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Punch and Judy in Covent Garden


On 9 May 1662 the diarist Samuel Pepys wrote:

'To Covent Garden, to an ale house... thence to see an Italian puppet play that is within the rails there - the best that ever I saw, and great resort of gallants'. The star of the play was a Neopolitan marionette with a hooked nose, black mask and baggy white smock - his name was Pollicinella, but the English soon adopted him as their own, corrupting his name to Punchinello and eventually Punch.

Punch & Judy today is as English and as popular as Roast Beef although their characters have changed considerably since the days of Pepys. The present show is essentially Victorian by which time Punch had emerged from his coarse hen-pecked husband image and was rapidly becoming the modern wife-beating murderer. Covent Garden Piazza, outside St Paul's Church, has, thanks to Pepys, become the traditional birthplace of Punch & Judy - a fitting tribute as it was also at this time that Covent Garden become the birthplace of London's West End Theatre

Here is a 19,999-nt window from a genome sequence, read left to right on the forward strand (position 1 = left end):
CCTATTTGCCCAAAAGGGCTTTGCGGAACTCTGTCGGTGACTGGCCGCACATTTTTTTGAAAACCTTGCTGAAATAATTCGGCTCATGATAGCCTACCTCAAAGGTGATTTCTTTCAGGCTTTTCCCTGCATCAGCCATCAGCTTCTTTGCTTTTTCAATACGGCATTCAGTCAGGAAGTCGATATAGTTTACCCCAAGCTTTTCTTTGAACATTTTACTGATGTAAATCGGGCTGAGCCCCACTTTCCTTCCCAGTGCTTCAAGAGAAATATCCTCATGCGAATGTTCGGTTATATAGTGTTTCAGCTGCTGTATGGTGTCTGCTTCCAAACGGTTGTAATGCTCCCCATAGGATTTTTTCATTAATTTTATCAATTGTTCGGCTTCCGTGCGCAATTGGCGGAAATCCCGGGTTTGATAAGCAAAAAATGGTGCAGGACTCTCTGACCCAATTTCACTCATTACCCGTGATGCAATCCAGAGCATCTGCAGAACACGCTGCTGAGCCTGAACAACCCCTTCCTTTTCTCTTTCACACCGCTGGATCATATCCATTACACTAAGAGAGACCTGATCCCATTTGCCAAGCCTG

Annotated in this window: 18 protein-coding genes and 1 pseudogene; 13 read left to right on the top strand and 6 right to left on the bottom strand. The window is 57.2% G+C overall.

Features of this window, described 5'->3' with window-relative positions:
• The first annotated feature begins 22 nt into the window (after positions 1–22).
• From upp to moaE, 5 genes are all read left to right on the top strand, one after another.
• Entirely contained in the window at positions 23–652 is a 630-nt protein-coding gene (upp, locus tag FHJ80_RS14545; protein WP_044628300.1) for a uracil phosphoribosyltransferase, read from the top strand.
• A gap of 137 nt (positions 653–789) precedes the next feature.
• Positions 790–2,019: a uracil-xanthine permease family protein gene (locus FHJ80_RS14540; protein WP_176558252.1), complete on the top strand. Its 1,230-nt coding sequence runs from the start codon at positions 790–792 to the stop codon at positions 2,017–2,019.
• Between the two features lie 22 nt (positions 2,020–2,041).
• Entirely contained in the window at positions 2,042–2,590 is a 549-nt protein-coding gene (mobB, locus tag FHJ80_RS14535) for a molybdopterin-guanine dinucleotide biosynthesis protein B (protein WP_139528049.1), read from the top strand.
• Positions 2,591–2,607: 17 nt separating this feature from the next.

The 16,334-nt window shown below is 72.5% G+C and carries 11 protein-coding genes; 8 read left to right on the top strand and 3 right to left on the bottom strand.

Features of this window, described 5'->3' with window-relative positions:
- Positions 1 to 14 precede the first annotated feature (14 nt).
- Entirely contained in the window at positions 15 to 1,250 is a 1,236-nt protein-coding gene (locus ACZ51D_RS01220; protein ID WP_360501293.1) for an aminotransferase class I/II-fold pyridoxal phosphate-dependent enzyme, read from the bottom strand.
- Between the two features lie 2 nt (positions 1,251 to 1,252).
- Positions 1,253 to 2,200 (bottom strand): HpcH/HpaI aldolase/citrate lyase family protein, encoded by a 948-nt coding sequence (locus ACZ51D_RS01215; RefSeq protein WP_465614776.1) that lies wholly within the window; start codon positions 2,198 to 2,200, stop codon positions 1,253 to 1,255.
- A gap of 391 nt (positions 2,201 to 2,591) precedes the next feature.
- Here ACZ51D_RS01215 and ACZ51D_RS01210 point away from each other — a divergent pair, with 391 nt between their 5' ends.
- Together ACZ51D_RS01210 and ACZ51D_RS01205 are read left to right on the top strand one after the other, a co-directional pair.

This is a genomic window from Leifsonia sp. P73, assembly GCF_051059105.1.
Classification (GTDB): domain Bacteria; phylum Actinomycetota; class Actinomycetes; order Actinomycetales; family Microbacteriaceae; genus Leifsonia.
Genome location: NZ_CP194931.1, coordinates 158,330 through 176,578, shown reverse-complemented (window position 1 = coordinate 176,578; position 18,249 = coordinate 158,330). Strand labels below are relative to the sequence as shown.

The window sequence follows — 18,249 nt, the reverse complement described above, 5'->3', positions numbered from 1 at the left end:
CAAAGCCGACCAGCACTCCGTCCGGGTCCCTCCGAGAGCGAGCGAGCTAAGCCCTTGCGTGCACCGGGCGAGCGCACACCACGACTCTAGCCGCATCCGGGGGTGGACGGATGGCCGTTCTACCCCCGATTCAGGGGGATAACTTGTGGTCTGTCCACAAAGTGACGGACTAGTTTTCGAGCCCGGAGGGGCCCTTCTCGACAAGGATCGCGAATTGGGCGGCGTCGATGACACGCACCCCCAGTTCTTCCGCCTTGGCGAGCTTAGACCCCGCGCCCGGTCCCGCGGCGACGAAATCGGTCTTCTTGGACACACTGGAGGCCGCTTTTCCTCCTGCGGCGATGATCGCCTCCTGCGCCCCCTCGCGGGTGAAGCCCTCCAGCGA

Next Covent Garden Market